What Is A Wingback In Soccer – How To Play As A Wingback?

Soccer is one of the oldest sports in current existence. And because of its close ties to tradition, it means that some things are a little…odd.

Rules and regulations are only now being dragged into the 21st Century with the use of a Video Assistant Referee. Before that, the system used was a flawed one.

But it isn’t the officiating that is the only thing that shows how strange soccer can be.

Just look at how clubs name themselves, where the name hails from in this previous article. It is a mix of location, circumstance, founding members – even down to the day of the week the club was formed!

Hopefully, that gives you a little taste as to why soccer is unique and why fans of this sport love it so much. 

Some things have changed though. Soccer has undergone a bit of a transformation in the last decade or so. Money has made the sport a global phenomenon that billions live for. And the tactics that club bosses use to win games has certainly changed.

But anyone just starting out as a supporter can be easily put off – or simply confused.

Watching a soccer game on the tube or via a stream can mean that the endless stream of jargon that hits our ears is incredibly off-putting. Not to mention frustrating. Are the words we are hearing vital to our understanding of the game?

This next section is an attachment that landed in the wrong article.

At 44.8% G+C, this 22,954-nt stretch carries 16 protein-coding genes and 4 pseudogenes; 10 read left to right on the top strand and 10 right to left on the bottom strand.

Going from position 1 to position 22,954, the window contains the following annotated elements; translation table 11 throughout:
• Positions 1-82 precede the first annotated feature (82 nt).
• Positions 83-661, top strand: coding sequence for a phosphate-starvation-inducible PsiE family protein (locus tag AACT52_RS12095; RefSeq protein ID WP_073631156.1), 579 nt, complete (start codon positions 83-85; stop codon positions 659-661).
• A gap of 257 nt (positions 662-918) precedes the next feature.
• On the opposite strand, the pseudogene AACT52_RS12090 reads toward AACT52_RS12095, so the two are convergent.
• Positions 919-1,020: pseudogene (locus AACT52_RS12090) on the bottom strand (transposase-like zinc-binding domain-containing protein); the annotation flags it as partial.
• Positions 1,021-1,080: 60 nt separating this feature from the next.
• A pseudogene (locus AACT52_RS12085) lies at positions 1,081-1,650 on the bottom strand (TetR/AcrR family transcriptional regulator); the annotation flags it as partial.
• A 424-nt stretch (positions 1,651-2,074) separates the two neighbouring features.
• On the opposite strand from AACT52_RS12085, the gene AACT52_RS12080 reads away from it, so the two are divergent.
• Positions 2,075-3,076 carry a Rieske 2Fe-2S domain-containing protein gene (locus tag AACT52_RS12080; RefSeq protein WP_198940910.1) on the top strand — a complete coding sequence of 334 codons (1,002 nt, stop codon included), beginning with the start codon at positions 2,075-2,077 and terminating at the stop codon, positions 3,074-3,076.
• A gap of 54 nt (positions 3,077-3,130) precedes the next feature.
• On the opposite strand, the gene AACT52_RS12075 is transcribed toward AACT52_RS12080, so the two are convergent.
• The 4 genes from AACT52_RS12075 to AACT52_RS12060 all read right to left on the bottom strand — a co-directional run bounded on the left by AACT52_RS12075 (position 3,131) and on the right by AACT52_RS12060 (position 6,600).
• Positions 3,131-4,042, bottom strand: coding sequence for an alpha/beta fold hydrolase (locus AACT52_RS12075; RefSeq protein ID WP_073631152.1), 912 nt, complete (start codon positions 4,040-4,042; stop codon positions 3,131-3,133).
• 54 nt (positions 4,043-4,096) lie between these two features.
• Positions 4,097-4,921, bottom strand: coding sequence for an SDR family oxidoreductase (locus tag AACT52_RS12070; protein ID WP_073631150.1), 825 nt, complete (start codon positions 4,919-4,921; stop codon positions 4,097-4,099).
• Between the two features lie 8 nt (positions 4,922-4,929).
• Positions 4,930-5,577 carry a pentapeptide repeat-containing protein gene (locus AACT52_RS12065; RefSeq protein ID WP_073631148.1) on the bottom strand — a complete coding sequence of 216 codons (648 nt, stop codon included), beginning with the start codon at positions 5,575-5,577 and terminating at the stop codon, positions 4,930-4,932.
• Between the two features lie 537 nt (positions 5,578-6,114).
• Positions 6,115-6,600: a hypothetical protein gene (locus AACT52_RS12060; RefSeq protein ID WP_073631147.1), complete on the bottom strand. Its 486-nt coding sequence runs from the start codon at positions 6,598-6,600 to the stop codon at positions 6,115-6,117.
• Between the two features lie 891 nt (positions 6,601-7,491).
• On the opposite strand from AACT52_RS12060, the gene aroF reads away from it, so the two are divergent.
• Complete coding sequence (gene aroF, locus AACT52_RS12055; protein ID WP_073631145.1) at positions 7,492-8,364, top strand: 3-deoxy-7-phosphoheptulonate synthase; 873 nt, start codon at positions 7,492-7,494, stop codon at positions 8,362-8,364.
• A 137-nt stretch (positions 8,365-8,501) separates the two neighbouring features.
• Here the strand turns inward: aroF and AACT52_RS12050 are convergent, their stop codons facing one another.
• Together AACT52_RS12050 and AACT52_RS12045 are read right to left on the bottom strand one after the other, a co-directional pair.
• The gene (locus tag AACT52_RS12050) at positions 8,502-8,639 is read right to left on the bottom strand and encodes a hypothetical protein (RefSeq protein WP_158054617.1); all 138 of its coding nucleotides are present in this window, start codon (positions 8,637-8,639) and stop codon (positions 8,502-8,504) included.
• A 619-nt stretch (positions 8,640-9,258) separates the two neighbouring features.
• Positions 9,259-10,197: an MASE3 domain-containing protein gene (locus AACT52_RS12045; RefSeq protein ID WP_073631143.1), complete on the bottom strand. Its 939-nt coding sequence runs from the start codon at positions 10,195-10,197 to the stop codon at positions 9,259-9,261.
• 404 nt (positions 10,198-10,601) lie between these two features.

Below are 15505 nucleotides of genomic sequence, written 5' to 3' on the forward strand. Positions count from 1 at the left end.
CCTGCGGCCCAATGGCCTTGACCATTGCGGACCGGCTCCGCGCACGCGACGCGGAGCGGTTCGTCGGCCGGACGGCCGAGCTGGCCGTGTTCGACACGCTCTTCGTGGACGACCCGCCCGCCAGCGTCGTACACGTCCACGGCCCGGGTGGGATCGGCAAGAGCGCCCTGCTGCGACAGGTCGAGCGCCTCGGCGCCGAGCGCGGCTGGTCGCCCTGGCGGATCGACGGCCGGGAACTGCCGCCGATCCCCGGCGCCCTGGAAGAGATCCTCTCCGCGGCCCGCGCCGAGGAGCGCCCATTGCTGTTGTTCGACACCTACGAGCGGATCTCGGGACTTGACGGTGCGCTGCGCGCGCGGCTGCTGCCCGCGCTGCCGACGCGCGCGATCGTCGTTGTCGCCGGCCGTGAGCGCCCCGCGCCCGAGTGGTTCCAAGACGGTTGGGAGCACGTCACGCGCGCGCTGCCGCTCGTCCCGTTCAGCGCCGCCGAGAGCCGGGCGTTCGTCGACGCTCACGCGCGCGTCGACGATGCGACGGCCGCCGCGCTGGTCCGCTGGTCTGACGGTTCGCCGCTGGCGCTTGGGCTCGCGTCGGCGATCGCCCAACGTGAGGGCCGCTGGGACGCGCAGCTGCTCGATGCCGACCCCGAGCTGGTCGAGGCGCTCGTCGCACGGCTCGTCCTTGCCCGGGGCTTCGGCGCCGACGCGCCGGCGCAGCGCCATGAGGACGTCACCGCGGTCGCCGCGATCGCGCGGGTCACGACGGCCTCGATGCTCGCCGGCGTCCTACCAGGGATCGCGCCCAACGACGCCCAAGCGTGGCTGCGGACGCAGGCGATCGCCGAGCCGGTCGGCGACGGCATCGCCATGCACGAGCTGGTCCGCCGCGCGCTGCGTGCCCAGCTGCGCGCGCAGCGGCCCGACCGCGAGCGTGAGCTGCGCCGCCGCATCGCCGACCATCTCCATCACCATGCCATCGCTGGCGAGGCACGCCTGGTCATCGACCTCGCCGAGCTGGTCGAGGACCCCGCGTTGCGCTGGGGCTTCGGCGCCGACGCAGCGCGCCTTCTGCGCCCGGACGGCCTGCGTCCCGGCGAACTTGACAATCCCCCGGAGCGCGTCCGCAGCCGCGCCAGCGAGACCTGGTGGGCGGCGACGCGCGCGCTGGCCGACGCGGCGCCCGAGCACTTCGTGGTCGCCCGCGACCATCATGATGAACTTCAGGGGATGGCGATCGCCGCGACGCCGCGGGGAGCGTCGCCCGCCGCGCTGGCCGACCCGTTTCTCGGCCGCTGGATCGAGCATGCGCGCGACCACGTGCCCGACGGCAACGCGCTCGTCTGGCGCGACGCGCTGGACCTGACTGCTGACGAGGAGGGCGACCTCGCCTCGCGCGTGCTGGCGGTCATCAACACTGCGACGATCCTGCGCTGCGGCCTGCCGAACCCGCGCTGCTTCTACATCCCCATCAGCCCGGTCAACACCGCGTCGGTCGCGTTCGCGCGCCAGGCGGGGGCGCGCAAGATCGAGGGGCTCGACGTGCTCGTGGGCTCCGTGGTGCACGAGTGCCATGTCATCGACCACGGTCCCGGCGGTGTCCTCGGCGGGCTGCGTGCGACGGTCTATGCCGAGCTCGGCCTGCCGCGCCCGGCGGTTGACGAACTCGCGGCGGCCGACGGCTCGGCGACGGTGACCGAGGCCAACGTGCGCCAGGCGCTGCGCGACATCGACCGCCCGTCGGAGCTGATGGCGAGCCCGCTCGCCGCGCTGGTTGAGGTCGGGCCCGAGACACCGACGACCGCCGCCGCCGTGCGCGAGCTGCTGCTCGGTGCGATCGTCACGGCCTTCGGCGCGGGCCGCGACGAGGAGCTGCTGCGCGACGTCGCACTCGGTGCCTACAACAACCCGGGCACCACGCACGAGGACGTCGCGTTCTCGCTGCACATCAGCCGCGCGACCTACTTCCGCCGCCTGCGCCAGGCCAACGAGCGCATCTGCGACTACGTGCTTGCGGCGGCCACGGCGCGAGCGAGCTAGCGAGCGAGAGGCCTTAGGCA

The commentators are obviously hired to fill in the dead spaces in a game, add some drama. But there are words that fill the air that are pertinent to the game that you really want to understand.

And like the helpful writers we are, we’ve put together a list of terminology that might just help you enjoy the game of soccer a little bit more.

Also read: Why Are Soccer Teams Called United?

What is a Wingback in Soccer?

A wing-back is a position that a soccer player employs in the team. It is a variation on a full-back. A full-back is a left or right-sided defender. A defensive unit normally comprises four or five – and the full-back is the furthest on each side. 

They are employed to keep the wide areas around the penalty area shut down for the opposition. Cutting out crosses, marking the opposition wingers – the full-back is normally pretty busy!

But a wing-back is a little more attack-minded. They are full-backs given more license to roam forward, add another body to a counter attack and primarily, put some crosses in.

And a wing-back has become one of the most prized possessions for a modern football club.

Also read: Fastest Soccer Players In The World

Who Invented Wingbacks in Soccer?

Revolutionaries like Manchester City boss Pep Guardiola, Liverpool’s Jurgen Klopp, and former Real Madrid boss Zinedine Zidane, all employ or employed wing-backs to maximum effect. 

But they cannot be credited with the invention of such a position. Like many tactics and other innovations of soccer, the wing-back can be traced back to the famous Netherlands team of the 1970s.